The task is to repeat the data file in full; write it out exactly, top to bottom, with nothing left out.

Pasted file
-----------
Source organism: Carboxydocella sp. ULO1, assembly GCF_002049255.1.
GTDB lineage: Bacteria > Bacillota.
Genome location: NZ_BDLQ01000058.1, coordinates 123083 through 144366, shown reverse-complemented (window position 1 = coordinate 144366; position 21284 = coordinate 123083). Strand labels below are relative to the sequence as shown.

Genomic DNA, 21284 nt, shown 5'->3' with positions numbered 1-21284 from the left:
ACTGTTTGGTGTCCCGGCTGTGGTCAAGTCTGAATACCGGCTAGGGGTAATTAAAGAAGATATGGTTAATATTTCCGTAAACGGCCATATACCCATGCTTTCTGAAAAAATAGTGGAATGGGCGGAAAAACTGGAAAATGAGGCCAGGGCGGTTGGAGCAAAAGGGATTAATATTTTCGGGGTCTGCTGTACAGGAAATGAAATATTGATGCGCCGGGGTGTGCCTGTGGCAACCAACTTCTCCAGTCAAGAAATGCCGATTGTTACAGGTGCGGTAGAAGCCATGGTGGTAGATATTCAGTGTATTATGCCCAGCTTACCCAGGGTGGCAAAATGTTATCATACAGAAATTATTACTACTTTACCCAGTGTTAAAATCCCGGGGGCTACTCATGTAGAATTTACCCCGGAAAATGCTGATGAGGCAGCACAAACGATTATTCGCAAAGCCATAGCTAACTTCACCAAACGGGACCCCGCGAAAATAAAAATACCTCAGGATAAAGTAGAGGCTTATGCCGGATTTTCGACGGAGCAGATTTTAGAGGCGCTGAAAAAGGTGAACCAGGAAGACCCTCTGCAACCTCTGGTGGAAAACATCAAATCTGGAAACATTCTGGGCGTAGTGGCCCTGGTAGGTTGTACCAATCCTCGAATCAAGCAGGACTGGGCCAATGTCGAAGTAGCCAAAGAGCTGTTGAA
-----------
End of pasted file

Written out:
Source organism: Carboxydocella sp. ULO1, assembly GCF_002049255.1.
GTDB lineage: Bacteria > Bacillota.
Genome location: NZ_BDLQ01000058.1, coordinates 123083 through 144366, shown reverse-complemented (window position 1 = coordinate 144366; position 21284 = coordinate 123083). Strand labels below are relative to the sequence as shown.

Genomic DNA, 21284 nt, shown 5'->3' with positions numbered 1-21284 from the left:
ACTGTTTGGTGTCCCGGCTGTGGTCAAGTCTGAATACCGGCTAGGGGTAATTAAAGAAGATATGGTTAATATTTCCGTAAACGGCCATATACCCATGCTTTCTGAAAAAATAGTGGAATGGGCGGAAAAACTGGAAAATGAGGCCAGGGCGGTTGGAGCAAAAGGGATTAATATTTTCGGGGTCTGCTGTACAGGAAATGAAATATTGATGCGCCGGGGTGTGCCTGTGGCAACCAACTTCTCCAGTCAAGAAATGCCGATTGTTACAGGTGCGGTAGAAGCCATGGTGGTAGATATTCAGTGTATTATGCCCAGCTTACCCAGGGTGGCAAAATGTTATCATACAGAAATTATTACTACTTTACCCAGTGTTAAAATCCCGGGGGCTACTCATGTAGAATTTACCCCGGAAAATGCTGATGAGGCAGCACAAACGATTATTCGCAAAGCCATAGCTAACTTCACCAAACGGGACCCCGCGAAAATAAAAATACCTCAGGATAAAGTAGAGGCTTATGCCGGATTTTCGACGGAGCAGATTTTAGAGGCGCTGAAAAAGGTGAACCAGGAAGACCCTCTGCAACCTCTGGTGGAAAACATCAAATCTGGAAACATTCTGGGCGTAGTGGCCCTGGTAGGTTGTACCAATCCTCGAATCAAGCAGGACTGGGCCAATGTCGAAGTAGCCAAAGAGCTGTTGAA